My first six weeks went according to plan, I had all the symptoms of early pregnancy and felt pretty physically horrendous and emotionally quite up and down too. It was a huge challenge for me to let go of control around my body, putting up with bloating, toning down my exercise, changing the way I ate…to be quite honest I felt awful and very sick! But I was prepared to tolerate it because it was all for my baby.

Then we did go for a very early scan, privately, which confirmed we were pregnant, and that the pregnancy was in the right place, but there was no heartbeat…yet. While it was early to detect a heartbeat, the sonographer said that we may have gotten our dates wrong or that, “the pregnancy will not be successful.” Those words stuck to my mind like superglue. He told us to come back in two weeks. We were both silent, both of us in totally unfamiliar territory.

That evening, having held myself together all day, I burst into tears and sobbed into my partner's arms. I was absolutely heartbroken that there was no heartbeat yet, although it is not always possible to detect a heartbeat in such an early scan, the mere idea that our pregnancy might not be successful terrified me.

You can only imagine the amount of research I did in those two weeks trying to convince myself that everything was going to be OK and that it was just too early to see the heartbeat. I delved deep into Google Scholar research studies on miscarriage, embryonic measurements and pregnancy loss in general. 

Ultimately, I think, just like my gut knew I was pregnant, I knew something was wrong. The hardest thing about this was that, like many other pregnant couples, we were strongly advised not to tell anyone that we were pregnant, so for the next two weeks I lived in a lonely limbo - knowing in my mind that I needed to prepare for the worst, but my heart was unable to do that. 

We returned for another private scan just before the 9-week mark and when there was still no heartbeat we were sent to the Early Pregnancy Unit, where at 10 weeks, despite there being some growth, they diagnosed a missed miscarriage.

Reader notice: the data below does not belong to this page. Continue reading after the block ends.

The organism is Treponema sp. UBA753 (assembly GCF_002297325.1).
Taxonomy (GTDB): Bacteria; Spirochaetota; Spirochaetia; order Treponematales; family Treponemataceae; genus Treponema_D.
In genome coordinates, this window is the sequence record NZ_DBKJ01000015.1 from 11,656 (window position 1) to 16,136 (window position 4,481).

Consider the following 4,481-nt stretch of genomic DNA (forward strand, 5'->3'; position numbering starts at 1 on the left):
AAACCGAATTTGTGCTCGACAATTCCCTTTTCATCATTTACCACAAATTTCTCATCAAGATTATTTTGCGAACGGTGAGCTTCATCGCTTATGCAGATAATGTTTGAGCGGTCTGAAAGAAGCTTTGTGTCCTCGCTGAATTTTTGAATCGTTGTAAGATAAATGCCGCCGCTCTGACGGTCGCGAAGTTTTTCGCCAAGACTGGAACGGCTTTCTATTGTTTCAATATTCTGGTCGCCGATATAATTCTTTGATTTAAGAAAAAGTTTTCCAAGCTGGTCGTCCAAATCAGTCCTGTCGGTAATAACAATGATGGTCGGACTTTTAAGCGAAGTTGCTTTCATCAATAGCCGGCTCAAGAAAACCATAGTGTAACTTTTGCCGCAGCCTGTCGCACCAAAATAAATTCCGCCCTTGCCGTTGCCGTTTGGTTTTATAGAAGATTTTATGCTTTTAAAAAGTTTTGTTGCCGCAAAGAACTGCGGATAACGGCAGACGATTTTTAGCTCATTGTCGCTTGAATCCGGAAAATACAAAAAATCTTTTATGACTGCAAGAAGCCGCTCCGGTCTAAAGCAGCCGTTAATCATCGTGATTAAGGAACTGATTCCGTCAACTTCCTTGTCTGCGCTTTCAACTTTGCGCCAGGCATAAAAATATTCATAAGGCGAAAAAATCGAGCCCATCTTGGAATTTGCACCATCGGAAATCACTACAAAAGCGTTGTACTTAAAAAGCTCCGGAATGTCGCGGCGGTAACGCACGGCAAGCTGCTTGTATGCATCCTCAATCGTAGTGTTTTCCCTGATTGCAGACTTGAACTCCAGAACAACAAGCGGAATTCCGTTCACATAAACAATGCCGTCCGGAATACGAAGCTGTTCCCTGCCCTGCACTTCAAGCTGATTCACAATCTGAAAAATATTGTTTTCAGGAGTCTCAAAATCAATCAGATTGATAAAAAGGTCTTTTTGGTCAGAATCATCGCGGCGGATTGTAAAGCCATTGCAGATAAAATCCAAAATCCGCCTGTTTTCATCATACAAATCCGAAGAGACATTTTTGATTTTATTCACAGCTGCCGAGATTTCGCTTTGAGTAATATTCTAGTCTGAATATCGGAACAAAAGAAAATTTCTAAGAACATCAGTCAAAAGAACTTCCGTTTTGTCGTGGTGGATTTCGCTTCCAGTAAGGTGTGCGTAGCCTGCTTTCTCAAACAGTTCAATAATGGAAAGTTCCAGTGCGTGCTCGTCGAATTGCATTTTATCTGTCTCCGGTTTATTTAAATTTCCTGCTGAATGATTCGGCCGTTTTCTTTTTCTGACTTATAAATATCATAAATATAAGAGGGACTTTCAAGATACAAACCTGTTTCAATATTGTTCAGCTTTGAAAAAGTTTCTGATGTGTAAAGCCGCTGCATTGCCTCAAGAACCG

Only now did my heart begin to catch up, the pain was crushing. I have been through a lot in my life and I have bounced back from some awful things, but I have never cried the way I cried when I was told that our baby was not going to make it. It was a visceral pain, I don’t have the words to describe.

The grief was immense and although the hospital looked after the physical side of things brilliantly and with so much kindness and clarity, I was totally unprepared for the emotional repercussions. I chose to have an ERPC (Evacuation of Retained Products of Conception) - it was the quickest way out and I just wanted it to be over.

To give you an idea of the depth of the emotional pain involved in the process, by the time I was going into the operating theatre I was so deeply distraught that I couldn’t even answer questions about my own name. As I type this, I still feel that bone-shattering sadness.

In the weeks that followed I recovered physically really well, from what I can tell, but I was struck by the lack of support and education around the emotional and psychological side of having a miscarriage.

All of my old disordered urges came up as I worked through feelings I had no capacity to tolerate. Only because of my experience in therapy and being a therapist did I feel and think I had the tools to manage what was happening in my internal landscape. This left me often wondering how other people have coped with this experience.

So, I started talking to people about it. The more I spoke, the more women told me that they’d had a similar experience. I have to say that reaching out and connecting with others who had been through pregnancy loss was, hands down, the thing that helped me the most.